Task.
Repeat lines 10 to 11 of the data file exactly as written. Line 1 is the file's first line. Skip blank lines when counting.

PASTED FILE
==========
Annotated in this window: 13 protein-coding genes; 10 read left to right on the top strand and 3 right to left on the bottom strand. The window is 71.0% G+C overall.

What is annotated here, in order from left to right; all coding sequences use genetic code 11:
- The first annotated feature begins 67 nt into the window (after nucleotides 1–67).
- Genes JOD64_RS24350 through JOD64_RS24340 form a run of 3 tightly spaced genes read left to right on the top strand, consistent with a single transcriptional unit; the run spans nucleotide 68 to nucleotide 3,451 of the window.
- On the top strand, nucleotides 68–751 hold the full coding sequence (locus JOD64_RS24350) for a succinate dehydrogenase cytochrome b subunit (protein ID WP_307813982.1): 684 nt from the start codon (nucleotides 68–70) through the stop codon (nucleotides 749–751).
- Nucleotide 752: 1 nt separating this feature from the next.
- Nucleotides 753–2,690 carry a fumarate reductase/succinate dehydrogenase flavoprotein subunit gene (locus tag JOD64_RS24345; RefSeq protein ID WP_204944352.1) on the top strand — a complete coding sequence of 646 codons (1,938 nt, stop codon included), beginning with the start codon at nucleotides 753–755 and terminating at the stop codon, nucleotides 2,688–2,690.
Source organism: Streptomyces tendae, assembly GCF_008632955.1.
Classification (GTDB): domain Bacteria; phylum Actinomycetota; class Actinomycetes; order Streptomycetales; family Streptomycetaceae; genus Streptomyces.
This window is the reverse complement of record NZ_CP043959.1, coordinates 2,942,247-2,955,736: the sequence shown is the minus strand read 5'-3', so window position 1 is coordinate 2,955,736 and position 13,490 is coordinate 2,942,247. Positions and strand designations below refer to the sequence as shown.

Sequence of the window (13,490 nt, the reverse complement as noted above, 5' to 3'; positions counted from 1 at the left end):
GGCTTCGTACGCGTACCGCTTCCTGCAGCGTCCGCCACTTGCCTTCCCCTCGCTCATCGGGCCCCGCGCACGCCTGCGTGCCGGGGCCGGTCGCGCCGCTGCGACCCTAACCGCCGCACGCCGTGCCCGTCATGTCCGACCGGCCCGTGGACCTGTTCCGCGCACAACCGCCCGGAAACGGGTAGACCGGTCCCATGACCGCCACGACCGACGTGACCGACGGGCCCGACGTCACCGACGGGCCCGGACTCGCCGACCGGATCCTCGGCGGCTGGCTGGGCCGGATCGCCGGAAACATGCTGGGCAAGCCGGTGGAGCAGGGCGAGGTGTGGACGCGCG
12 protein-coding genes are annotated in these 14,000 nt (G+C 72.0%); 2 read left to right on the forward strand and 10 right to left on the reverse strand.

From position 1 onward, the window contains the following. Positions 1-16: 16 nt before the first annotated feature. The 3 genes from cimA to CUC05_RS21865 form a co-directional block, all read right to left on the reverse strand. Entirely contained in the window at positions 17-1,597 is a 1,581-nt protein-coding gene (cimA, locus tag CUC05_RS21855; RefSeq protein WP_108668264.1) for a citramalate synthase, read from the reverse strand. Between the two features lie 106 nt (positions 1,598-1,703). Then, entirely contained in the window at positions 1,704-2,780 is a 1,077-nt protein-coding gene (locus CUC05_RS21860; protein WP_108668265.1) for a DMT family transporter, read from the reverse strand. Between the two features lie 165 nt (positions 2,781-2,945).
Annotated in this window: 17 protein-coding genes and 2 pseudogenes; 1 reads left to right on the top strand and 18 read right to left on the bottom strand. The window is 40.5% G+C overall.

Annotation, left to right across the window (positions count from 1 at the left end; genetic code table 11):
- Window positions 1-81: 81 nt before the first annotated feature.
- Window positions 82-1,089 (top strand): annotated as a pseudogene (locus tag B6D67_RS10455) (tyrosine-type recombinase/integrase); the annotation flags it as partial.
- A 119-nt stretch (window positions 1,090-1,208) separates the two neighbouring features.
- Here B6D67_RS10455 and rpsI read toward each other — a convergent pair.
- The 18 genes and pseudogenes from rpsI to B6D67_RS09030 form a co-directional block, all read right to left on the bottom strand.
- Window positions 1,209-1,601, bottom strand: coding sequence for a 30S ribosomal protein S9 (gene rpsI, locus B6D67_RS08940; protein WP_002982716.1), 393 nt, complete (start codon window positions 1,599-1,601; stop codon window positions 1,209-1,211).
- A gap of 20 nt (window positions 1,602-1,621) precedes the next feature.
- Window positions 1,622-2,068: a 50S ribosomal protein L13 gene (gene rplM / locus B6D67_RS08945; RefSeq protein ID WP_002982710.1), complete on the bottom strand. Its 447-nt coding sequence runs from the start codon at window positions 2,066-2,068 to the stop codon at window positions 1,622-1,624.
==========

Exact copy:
This window is the reverse complement of record NZ_CP043959.1, coordinates 2,942,247-2,955,736: the sequence shown is the minus strand read 5'-3', so window position 1 is coordinate 2,955,736 and position 13,490 is coordinate 2,942,247. Positions and strand designations below refer to the sequence as shown.

Sequence of the window (13,490 nt, the reverse complement as noted above, 5' to 3'; positions counted from 1 at the left end):